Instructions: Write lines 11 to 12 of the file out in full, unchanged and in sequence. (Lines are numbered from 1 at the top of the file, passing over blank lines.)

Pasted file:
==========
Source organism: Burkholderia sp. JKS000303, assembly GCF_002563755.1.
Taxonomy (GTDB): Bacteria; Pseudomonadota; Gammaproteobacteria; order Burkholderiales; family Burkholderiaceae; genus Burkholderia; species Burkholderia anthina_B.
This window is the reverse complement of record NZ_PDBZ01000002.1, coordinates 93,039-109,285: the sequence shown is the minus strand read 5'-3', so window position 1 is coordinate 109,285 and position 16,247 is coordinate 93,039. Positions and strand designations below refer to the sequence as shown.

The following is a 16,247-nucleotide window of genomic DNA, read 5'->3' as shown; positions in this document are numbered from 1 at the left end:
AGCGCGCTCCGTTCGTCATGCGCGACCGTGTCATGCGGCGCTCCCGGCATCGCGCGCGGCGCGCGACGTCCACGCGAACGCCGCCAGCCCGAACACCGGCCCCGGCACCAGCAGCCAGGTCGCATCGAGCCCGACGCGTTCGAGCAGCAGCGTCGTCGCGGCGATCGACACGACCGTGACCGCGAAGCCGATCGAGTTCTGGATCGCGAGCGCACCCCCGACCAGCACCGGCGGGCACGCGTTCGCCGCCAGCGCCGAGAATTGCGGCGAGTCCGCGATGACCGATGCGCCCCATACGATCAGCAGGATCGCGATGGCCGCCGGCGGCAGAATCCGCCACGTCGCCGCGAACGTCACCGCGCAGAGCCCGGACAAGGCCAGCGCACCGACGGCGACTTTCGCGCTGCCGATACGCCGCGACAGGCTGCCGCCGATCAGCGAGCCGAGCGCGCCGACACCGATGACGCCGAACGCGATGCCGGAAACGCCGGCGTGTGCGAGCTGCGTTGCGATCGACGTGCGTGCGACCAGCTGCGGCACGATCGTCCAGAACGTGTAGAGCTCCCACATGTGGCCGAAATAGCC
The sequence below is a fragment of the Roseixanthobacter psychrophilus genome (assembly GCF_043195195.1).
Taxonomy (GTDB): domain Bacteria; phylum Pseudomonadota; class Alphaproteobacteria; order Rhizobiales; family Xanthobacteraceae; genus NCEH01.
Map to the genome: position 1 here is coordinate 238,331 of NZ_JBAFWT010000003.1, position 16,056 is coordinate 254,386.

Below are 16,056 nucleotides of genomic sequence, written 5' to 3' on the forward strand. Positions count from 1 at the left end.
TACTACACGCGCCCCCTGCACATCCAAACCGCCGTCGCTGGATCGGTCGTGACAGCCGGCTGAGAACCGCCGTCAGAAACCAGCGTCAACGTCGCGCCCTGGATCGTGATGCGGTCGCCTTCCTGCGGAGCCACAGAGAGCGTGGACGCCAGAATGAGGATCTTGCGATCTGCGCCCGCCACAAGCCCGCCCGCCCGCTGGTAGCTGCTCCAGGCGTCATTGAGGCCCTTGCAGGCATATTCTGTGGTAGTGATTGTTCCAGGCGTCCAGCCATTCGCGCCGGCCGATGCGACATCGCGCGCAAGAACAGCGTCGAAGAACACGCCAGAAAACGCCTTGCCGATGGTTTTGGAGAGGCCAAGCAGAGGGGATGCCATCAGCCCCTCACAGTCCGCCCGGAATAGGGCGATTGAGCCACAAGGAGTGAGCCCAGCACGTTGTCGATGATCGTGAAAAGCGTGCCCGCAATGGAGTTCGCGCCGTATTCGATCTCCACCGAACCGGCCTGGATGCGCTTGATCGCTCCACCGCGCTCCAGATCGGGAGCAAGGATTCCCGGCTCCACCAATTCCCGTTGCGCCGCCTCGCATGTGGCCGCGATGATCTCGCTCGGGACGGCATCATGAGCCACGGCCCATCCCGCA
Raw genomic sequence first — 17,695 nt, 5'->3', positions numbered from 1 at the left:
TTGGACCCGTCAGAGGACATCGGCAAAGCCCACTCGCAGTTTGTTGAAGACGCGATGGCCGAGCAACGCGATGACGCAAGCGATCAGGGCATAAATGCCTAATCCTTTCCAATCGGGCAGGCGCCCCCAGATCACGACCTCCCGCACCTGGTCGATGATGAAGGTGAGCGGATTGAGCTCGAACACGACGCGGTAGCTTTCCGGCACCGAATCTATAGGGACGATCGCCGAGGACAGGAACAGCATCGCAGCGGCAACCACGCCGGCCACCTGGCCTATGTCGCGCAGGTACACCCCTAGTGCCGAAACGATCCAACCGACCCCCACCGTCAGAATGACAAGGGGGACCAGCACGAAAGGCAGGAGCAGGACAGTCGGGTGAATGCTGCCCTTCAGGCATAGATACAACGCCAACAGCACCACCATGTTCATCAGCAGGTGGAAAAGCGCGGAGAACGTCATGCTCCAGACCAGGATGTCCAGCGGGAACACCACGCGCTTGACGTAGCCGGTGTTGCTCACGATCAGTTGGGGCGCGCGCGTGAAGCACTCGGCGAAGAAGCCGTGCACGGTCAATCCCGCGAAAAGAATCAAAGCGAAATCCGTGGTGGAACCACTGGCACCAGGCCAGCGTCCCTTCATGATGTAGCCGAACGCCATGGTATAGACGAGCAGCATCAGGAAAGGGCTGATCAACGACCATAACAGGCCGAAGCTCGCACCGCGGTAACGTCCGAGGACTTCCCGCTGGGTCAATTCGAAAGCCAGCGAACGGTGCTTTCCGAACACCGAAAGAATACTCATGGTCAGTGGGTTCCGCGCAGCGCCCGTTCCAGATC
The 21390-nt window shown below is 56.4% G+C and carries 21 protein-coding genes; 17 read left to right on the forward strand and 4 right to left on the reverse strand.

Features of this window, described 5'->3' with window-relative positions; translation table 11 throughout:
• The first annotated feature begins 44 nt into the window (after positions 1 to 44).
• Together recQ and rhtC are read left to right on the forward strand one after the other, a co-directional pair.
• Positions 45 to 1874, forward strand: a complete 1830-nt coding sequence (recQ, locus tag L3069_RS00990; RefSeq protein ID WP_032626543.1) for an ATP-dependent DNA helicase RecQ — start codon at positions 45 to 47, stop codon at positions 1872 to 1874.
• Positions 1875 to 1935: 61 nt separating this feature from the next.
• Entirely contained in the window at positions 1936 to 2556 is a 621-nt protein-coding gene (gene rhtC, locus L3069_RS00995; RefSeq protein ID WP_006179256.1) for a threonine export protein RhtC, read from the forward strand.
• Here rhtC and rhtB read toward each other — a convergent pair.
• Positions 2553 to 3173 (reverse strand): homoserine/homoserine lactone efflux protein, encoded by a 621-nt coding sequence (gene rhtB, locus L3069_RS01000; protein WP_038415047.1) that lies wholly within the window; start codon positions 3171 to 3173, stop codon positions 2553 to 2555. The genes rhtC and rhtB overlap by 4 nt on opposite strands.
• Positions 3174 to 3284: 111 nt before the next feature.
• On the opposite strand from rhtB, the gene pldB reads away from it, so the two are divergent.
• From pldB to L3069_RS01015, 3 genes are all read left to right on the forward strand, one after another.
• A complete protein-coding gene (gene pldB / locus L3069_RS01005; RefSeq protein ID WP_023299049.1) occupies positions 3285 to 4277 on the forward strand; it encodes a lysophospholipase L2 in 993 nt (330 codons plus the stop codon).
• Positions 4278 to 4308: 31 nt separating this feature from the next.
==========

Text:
Raw genomic sequence first — 17,695 nt, 5'->3', positions numbered from 1 at the left:
TTGGACCCGTCAGAGGACATCGGCAAAGCCCACTCGCAGTTTGTTGAAGACGCGATGGCCGAGCAACGCGATGACGCAAGCGATCAGGGCATAAATGCCTAATCCTTTCCAATCGGGCAGGCGCCCCCAGATCACGACCTCCCGCACCTGGTCGATGATGAAGGTGAGCGGATTGAGCTCGAACACGACGCGGTAGCTTTCCGGCACCGAATCTATAGGGACGATCGCCGAGGACAGGAACAGCATCGCAGCGGCAACCACGCCGGCCACCTGGCCTATGTCGCGCAGGTACACCCCTAGTGCCGAAACGATCCAACCGACCCCCACCGTCAGAATGACAAGGGGGACCAGCACGAAAGGCAGGAGCAGGACAGTCGGGTGAATGCTGCCCTTCAGGCATAGATACAACGCCAACAGCACCACCATGTTCATCAGCAGGTGGAAAAGCGCGGAGAACGTCATGCTCCAGACCAGGATGTCCAGCGGGAACACCACGCGCTTGACGTAGCCGGTGTTGCTCACGATCAGTTGGGGCGCGCGCGTGAAGCACTCGGCGAAGAAGCCGTGCACGGTCAATCCCGCGAAAAGAATCAAAGCGAAATCCGTGGTGGAACCACTGGCACCAGGCCAGCGTCCCTTCATGATGTAGCCGAACGCCATGGTATAGACGAGCAGCATCAGGAAAGGGCTGATCAACGACCATAACAGGCCGAAGCTCGCACCGCGGTAACGTCCGAGGACTTCCCGCTGGGTCAATTCGAAAGCCAGCGAACGGTGCTTTCCGAACACCGAAAGAATACTCATGGTCAGTGGGTTCCGCGCAGCGCCCGTTCCAGATC